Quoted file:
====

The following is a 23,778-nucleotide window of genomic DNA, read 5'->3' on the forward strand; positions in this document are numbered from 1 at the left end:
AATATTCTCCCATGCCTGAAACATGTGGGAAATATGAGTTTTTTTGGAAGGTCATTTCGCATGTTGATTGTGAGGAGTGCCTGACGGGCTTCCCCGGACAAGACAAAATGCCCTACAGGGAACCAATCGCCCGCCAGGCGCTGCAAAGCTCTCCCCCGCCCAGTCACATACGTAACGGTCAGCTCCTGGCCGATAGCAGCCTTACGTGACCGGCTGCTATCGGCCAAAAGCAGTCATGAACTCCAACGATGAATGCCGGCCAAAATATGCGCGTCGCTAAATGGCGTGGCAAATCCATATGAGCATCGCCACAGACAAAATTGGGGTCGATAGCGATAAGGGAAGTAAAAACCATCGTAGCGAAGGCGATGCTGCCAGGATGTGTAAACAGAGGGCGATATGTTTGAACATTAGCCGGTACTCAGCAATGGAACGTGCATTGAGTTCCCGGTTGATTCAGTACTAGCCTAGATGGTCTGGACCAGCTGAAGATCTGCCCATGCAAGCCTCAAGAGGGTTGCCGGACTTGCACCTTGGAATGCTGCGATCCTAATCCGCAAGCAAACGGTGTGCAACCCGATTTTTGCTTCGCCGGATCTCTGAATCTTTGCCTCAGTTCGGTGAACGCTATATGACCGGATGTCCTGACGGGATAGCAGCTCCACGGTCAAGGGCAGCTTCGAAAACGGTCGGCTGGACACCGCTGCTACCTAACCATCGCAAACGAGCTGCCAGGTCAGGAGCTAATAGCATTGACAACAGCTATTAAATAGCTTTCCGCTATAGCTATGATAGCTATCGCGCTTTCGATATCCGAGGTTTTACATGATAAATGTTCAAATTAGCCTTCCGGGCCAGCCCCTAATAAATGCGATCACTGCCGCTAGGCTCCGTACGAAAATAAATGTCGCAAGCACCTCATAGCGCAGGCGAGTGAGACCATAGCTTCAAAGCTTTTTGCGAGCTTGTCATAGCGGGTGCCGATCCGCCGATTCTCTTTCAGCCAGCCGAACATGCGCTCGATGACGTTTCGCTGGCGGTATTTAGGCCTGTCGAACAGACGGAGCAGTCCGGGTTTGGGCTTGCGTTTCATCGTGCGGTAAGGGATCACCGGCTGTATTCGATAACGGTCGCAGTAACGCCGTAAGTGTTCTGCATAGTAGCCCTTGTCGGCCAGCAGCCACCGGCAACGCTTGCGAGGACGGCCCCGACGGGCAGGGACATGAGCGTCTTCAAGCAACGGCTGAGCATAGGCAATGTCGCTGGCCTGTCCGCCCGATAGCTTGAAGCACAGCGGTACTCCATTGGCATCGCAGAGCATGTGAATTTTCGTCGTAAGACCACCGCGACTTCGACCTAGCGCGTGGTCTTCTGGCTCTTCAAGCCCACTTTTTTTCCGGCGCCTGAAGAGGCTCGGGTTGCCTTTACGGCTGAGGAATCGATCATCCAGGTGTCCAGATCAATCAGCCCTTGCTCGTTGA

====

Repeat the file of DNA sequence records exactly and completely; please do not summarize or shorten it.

The following is a 23,778-nucleotide window of genomic DNA, read 5'->3' on the forward strand; positions in this document are numbered from 1 at the left end:
AATATTCTCCCATGCCTGAAACATGTGGGAAATATGAGTTTTTTTGGAAGGTCATTTCGCATGTTGATTGTGAGGAGTGCCTGACGGGCTTCCCCGGACAAGACAAAATGCCCTACAGGGAACCAATCGCCCGCCAGGCGCTGCAAAGCTCTCCCCCGCCCAGTCACATACGTAACGGTCAGCTCCTGGCCGATAGCAGCCTTACGTGACCGGCTGCTATCGGCCAAAAGCAGTCATGAACTCCAACGATGAATGCCGGCCAAAATATGCGCGTCGCTAAATGGCGTGGCAAATCCATATGAGCATCGCCACAGACAAAATTGGGGTCGATAGCGATAAGGGAAGTAAAAACCATCGTAGCGAAGGCGATGCTGCCAGGATGTGTAAACAGAGGGCGATATGTTTGAACATTAGCCGGTACTCAGCAATGGAACGTGCATTGAGTTCCCGGTTGATTCAGTACTAGCCTAGATGGTCTGGACCAGCTGAAGATCTGCCCATGCAAGCCTCAAGAGGGTTGCCGGACTTGCACCTTGGAATGCTGCGATCCTAATCCGCAAGCAAACGGTGTGCAACCCGATTTTTGCTTCGCCGGATCTCTGAATCTTTGCCTCAGTTCGGTGAACGCTATATGACCGGATGTCCTGACGGGATAGCAGCTCCACGGTCAAGGGCAGCTTCGAAAACGGTCGGCTGGACACCGCTGCTACCTAACCATCGCAAACGAGCTGCCAGGTCAGGAGCTAATAGCATTGACAACAGCTATTAAATAGCTTTCCGCTATAGCTATGATAGCTATCGCGCTTTCGATATCCGAGGTTTTACATGATAAATGTTCAAATTAGCCTTCCGGGCCAGCCCCTAATAAATGCGATCACTGCCGCTAGGCTCCGTACGAAAATAAATGTCGCAAGCACCTCATAGCGCAGGCGAGTGAGACCATAGCTTCAAAGCTTTTTGCGAGCTTGTCATAGCGGGTGCCGATCCGCCGATTCTCTTTCAGCCAGCCGAACATGCGCTCGATGACGTTTCGCTGGCGGTATTTAGGCCTGTCGAACAGACGGAGCAGTCCGGGTTTGGGCTTGCGTTTCATCGTGCGGTAAGGGATCACCGGCTGTATTCGATAACGGTCGCAGTAACGCCGTAAGTGTTCTGCATAGTAGCCCTTGTCGGCCAGCAGCCACCGGCAACGCTTGCGAGGACGGCCCCGACGGGCAGGGACATGAGCGTCTTCAAGCAACGGCTGAGCATAGGCAATGTCGCTGGCCTGTCCGCCCGATAGCTTGAAGCACAGCGGTACTCCATTGGCATCGCAGAGCATGTGAATTTTCGTCGTAAGACCACCGCGACTTCGACCTAGCGCGTGGTCTTCTGGCTCTTCAAGCCCACTTTTTTTCCGGCGCCTGAAGAGGCTCGGGTTGCCTTTACGGCTGAGGAATCGATCATCCAGGTGTCCAGATCAATCAGCCCTTGCTCGTTGA